GENEVA, Switzerland, August 24, 2015/African Press Organization (APO)/ — Despite significant steps taken by the Kenyan government, coordinator of the World Council of Churches (WCC) Ecumenical Disability Advocates Network (EDAN) Dr Samuel Kabue says that “more needs to be done” so that people with disability can enjoy their rights.
“They must have access to inclusive and viable environment, sign language support, feasible transport, communication, legal capacity, health care and employment, among other rights,” he reports.
Kabue adds that people with disability speak about their rights from an experiential point of view: “This point of view may not be the same as the government’s, which mostly implies that all is fine.”
Kabue shared these reflections in an interview following his participation in a session of the Committee on the Rights of Persons with Disabilities (CRPD) which concluded its consideration of the initial report of the Kenyan government on its implementation of the Convention on the Rights of Persons with Disabilities on 19 August in Geneva, Switzerland.
The Kenyan state ratified the Convention in May 2008, among the early ones to do so. The Convention has been been ratified by 157 states as of the end of Geneva meeting this month.
According to Kabue, the National Council of Churches of Kenya has been instrumental in raising awareness on disability issues. However, he feels that in order to make a stronger impact, churches need to engage with the Convention for an effective implementation.
“If the churches enhance their understanding of the Convention, they will be able to advocate more strongly for the rights of people with disability,” said Kabue. This is one theme, he explained, that was discussed in an elaborate dialogue side-event organized by the EDAN and other civil society organizations that was held during the 14th Session of the CRPD Committee of Experts in Geneva.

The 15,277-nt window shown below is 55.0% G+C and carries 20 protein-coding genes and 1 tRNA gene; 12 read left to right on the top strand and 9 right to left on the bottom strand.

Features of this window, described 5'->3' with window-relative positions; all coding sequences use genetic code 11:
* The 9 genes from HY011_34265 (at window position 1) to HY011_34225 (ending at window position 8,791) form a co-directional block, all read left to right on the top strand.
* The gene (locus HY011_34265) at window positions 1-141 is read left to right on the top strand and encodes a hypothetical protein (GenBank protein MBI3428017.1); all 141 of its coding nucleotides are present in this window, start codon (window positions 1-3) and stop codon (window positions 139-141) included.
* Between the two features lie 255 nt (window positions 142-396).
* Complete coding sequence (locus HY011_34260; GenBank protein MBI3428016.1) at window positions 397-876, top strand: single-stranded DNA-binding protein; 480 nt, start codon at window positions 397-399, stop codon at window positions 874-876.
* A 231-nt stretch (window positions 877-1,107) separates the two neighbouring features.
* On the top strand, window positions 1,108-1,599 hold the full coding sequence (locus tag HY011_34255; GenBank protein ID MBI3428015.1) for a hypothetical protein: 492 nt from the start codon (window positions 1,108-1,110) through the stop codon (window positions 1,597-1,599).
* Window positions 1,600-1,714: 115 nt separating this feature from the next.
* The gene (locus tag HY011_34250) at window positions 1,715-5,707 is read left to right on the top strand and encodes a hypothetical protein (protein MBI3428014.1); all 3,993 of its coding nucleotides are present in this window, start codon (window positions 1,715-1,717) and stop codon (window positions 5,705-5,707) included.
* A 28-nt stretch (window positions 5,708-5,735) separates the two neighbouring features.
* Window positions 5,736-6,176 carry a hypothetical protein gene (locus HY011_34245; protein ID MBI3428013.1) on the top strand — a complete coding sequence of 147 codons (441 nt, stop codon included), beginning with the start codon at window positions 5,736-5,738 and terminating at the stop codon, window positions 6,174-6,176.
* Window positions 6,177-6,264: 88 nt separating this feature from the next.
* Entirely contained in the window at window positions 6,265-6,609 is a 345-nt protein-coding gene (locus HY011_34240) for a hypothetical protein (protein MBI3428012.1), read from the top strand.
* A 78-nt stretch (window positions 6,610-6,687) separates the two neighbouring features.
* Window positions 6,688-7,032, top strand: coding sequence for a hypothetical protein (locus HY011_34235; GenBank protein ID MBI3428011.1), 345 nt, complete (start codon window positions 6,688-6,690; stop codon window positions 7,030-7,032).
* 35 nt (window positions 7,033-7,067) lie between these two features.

Kabue shared that a number of significant topics were addressed at the CRPD Committee of Experts session, including issues related to men, women and children with disabilities; persons with albinism; legal capacity; accessibility both in public transport and facilities; refugees and migrant workers with disabilities; inclusion of persons with disabilities in policy-making processes; multiple discrimination and inter-sectional disabilities.
Kabue said that in Kenya, among other countries, EDAN is working with other disability organizations in pushing for an effective implementation of the Convention on the Rights of Persons with Disabilities. He explained that EDAN was among the influential “non-state actors” whose participation in the CRPD was facilitated by the International Disability Alliance.
Established in 1998, EDAN, along with churches and its partner organizations, addresses the issues affecting persons with disabilities globally, advocating for the inclusion, participation, and active involvement of persons with disabilities in the spiritual, social and development life of the church and society.